Navajo Knitting for Hexipuffs

I heard about an intriguing technique while I was at the Glasgow School of Yarn - 'Navajo Knitting'. No, it's not a traditional Native American knitting technique - it takes its name from Navajo plying, or chain plying, in spinning. I've done Navajo plying many times before - it's an extremely useful technique to preserve color changes in handspun yarn, and to make a 3-ply out of one strand of singles. In a nutshell, you make a very long crochet chain out of your singles, and then twist that into yarn.

Navajo knitting is the same principle, only without the plying twist. You take your single strand of yarn, and start making it into a long (as long as you like - an arm's length of more) loop, and pull the yarn through the loop, as if it were a giant crochet chain. It takes some getting used to, but it's very effective once you've got it. The technique was first 'discovered' or 'unvented' by Lucy Neatby, and you can see her video on it here.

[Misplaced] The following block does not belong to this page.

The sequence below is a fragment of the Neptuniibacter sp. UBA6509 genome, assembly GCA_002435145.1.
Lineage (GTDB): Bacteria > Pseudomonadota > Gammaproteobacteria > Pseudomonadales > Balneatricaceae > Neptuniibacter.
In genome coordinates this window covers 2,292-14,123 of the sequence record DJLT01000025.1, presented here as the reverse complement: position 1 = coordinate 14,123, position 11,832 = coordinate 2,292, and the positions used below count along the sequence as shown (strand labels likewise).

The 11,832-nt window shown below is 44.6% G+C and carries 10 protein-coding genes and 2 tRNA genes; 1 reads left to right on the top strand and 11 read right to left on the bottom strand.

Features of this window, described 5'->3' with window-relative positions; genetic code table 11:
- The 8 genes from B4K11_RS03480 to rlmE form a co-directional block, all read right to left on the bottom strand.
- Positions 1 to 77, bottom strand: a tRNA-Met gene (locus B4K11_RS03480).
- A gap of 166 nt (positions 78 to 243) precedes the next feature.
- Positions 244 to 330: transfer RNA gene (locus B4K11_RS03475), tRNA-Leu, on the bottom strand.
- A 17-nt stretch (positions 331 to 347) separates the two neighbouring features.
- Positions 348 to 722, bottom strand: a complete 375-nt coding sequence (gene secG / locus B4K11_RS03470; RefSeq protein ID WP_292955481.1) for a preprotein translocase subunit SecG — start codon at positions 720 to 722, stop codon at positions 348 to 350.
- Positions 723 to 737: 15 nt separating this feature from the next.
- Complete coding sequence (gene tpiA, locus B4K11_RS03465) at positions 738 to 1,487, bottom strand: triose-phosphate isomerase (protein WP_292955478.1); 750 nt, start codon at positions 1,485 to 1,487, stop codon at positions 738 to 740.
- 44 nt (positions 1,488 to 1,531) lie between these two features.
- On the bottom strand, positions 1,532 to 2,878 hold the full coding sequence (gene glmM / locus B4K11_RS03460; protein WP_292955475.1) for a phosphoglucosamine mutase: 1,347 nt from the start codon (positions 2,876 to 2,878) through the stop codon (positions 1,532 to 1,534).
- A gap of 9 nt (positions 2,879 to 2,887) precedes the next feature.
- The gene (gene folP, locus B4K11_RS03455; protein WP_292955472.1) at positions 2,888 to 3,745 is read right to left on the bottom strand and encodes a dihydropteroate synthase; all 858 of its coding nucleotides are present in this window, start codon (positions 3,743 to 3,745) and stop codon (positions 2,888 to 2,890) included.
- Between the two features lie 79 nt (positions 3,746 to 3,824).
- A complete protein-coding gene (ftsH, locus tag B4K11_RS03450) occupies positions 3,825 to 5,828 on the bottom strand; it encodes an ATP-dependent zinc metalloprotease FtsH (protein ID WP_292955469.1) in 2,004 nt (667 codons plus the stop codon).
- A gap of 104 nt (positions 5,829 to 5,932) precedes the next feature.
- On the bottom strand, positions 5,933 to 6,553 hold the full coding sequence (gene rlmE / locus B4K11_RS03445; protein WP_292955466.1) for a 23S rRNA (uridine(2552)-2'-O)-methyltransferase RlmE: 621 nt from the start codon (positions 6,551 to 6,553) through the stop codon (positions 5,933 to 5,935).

Why use Navajo knitting? It's the perfect way to knit with a yarn tripled. It's easy to knit yarn doubled - just knit from both ends of a center-pull ball. But to knit with yarn triple, you'd need either three balls of yarn, or a center-pull plus an extra ball. With this technique, you can easily knit with three strands of yarn out of only one ball.

I tried it out on some laceweight swiss silk I got from The Yarn Yard booth as GSoY, for my hexipuff blanket. It worked a treat!

Tiny Owl Knits hexipuff hexagon lace silk navajo chain ply knitting triple stranded Yarn Yard Morningside

See the loop at the end of the yarn? The silk is far too thin to be knit on its own into puffs, and it's a bit thin even when doubled. But tripled, it's just the right weight.


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